Clio sharpens up its act for the track. Great, but we'd wait for the cheaper Cup version.

What is it?

Another fast Clio. Ever since the introduction of the original Clio Cup in 2002, Renault's range of hot superminis has been impressively various. It's not been enough to offer just one version of the fast-revving hatch; we've seen six of them since then, every one slightly differently endowed, kitted-out and set-up from the last.

This is the seventh, and the first limited-edition to be spun off the excellent Clio 197's mechanicals; meet the R27, or the Renaultsport Clio F1 Team R27, to give its full, and rather over-lengthy billing.

Essentially, it's a specced-up version of the 197 that will be made available in a limited run of 500 cars in the UK, and sold for £17,250. That sounds like a lot for a Clio, but bear in mind that the standard one comes in at £15,995, and this one has £1500-worth of optional kit thrown in, including tinted windows, painted brake callipers, the must-have Recaro bucket seats, 17in anthracite alloy wheels and, of course, Renault F1 Team decals.

What's it like?

Most important of all is what's underneath this Clio. It's got the same 197bhp 2.0-litre engine and six-speed manual gearbox as the standard car, but a lower, stiffer chassis set-up replaces the standard Clio 197's suspension. Springs are 27 per cent stiffer at the front, and 30 per cent stiffer at the rear, roll stiffness has been increased by 10 per cent at both ends, the suspension bump-stops have been overhauled, and the whole car rides 7mm closer to the tarmac.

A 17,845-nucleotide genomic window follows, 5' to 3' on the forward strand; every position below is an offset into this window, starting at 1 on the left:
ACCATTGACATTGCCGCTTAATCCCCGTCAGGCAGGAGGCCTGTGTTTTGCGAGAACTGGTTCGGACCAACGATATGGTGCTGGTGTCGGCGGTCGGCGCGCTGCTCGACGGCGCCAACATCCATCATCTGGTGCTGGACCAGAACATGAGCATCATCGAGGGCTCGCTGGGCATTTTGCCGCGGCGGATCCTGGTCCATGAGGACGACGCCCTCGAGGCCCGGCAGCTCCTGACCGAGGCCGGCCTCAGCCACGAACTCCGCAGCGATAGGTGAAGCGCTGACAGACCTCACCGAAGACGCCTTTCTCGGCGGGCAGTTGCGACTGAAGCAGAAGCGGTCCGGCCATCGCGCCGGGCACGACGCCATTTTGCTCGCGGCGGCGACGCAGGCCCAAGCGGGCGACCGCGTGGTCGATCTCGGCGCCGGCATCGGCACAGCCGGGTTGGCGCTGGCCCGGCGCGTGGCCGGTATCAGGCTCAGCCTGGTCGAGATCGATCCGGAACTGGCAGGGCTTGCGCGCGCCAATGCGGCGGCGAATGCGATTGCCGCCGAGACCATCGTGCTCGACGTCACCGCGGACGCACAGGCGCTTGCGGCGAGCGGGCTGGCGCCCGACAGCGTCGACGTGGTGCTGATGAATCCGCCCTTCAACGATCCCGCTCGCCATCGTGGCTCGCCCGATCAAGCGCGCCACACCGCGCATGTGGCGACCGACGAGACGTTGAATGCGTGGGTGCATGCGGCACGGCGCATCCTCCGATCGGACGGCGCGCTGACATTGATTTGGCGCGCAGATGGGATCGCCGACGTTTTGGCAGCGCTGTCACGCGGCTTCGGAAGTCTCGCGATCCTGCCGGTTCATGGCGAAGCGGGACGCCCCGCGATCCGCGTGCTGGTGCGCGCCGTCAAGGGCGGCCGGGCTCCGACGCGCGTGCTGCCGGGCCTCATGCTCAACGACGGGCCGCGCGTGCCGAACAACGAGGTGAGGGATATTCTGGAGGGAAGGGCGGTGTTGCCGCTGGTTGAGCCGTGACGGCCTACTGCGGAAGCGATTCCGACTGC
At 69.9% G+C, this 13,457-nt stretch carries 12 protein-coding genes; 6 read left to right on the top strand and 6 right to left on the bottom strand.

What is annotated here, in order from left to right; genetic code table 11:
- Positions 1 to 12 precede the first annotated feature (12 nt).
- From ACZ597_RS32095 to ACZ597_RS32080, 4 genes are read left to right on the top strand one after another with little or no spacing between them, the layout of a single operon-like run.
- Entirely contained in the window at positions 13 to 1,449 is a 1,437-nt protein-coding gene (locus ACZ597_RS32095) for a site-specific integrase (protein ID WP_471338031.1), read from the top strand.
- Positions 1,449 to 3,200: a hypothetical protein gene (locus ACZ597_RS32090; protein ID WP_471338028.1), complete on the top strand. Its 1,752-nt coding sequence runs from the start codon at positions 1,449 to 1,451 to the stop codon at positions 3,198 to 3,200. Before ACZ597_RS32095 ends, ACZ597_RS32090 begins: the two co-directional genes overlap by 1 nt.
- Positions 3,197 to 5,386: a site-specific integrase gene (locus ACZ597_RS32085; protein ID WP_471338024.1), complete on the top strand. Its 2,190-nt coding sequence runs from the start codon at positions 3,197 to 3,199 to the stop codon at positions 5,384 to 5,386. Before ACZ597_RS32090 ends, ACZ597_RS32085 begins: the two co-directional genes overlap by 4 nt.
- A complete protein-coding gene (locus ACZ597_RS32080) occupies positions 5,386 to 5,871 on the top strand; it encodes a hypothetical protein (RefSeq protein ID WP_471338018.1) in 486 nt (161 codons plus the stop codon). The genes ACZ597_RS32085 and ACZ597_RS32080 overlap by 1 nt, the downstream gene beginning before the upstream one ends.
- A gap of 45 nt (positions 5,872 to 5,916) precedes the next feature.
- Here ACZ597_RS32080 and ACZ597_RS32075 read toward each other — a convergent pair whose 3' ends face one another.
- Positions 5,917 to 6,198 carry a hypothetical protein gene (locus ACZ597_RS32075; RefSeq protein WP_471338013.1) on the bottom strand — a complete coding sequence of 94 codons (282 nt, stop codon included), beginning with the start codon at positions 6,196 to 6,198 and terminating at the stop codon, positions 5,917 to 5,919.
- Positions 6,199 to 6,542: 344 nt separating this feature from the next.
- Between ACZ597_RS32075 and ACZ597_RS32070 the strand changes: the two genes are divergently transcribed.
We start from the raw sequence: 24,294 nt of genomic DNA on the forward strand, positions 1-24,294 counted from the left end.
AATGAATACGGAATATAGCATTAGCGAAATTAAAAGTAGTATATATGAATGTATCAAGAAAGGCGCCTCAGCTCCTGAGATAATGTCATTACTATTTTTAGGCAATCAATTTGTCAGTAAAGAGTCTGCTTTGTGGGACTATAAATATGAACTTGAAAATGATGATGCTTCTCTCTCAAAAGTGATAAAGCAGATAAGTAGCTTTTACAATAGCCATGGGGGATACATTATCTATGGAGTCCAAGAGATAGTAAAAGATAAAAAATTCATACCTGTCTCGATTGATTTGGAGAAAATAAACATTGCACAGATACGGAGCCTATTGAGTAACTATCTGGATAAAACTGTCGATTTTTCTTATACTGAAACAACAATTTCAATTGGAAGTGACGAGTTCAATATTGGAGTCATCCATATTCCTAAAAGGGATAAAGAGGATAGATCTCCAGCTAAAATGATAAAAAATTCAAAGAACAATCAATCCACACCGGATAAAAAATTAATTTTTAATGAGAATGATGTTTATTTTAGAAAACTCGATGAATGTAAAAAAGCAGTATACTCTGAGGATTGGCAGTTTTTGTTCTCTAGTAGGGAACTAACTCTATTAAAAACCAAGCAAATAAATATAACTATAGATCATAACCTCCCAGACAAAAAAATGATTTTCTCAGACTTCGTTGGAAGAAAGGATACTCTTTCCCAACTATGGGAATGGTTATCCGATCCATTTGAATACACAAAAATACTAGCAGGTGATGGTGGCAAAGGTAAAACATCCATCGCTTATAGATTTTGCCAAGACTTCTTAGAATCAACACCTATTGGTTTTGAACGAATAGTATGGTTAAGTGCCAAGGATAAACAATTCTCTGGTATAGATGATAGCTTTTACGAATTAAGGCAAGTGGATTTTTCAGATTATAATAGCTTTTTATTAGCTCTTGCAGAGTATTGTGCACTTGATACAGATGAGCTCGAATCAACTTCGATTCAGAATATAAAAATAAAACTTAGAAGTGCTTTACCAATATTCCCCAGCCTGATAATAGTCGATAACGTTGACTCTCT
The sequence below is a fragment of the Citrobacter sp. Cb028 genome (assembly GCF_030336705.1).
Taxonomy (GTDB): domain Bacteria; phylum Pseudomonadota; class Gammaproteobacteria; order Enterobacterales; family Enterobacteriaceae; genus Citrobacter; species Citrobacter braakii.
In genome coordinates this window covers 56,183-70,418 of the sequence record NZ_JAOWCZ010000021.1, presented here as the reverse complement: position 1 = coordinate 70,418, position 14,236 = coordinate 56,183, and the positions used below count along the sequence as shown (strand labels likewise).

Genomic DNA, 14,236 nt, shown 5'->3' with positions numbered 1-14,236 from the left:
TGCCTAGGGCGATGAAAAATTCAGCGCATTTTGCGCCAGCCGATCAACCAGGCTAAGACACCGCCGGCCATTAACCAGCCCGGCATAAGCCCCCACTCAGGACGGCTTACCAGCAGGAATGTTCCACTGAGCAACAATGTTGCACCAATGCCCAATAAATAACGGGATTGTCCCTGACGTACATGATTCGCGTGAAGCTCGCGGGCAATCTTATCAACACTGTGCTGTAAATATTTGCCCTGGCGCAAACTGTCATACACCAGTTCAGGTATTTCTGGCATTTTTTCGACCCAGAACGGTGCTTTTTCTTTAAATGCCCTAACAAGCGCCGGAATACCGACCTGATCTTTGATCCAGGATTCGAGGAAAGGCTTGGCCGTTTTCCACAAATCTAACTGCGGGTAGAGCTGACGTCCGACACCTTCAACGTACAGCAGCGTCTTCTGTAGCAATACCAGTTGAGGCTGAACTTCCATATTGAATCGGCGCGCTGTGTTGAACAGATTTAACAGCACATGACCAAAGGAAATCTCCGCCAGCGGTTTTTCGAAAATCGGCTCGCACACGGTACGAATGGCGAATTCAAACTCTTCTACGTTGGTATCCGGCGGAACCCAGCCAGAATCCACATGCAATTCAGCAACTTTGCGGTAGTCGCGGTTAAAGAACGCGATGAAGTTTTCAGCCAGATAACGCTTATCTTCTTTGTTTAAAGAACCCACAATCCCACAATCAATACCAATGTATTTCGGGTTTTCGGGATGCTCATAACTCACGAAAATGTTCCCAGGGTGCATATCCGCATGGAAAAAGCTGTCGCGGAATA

So is it a car transformed? Well no, thankfully, because there's little wrong with the standard 197's chassis. The 197's ideal for fast road use, in fact, its unusually generous wheel travel soaking up bumps and ruts with incredible aplomb. The R27's set-up trades a bit of that wheel travel for added grip and better outright body control. On the track, this Clio is much more composed than the 197; it rolls and pitches less, it works its Michelins harder when cornering, and is generally a slightly quicker, more precise instrument.

Should I buy one?

We'd recommend the R27, not so much for the road, but if you're a track day regular, and particularly if you're intending on speccing your 197 up to the nines.

There's only one thing to note; Renault will be offering exactly this chassis set-up on the road-going Clio 197 Cup. That car will be here by the end of the year, and minus the 197's standard audio system, air conditioning and a few other bits of kit, is likely to cost less than £15k.

You can bet that Renault dealers wont be telling the 500 R27 buyers that, but we'd say it's definitely worth knowing. After all, £2255 buys an awful lot of track days.

Matt Saunders

Matt Saunders Autocar
Title: Road test editor

As Autocar’s chief car tester and reviewer, it’s Matt’s job to ensure the quality, objectivity, relevance and rigour of the entirety of Autocar’s reviews output, as well contributing a great many detailed road tests, group tests and drive reviews himself.

Matt has been an Autocar staffer since the autumn of 2003, and has been lucky enough to work alongside some of the magazine’s best-known writers and contributors over that time. He served as staff writer, features editor, assistant editor and digital editor, before joining the road test desk in 2011.

Since then he’s driven, measured, lap-timed, figured, and reported on cars as varied as the Bugatti Veyron, Rolls-Royce PhantomTesla RoadsterAriel Hipercar, Tata Nano, McLaren SennaRenault Twizy and Toyota Mirai. Among his wider personal highlights of the job have been covering Sebastien Loeb’s record-breaking run at Pikes Peak in 2013; doing 190mph on derestricted German autobahn in a Brabus Rocket; and driving McLaren’s legendary ‘XP5’ F1 prototype. His own car is a trusty Mazda CX-5.

Add a comment…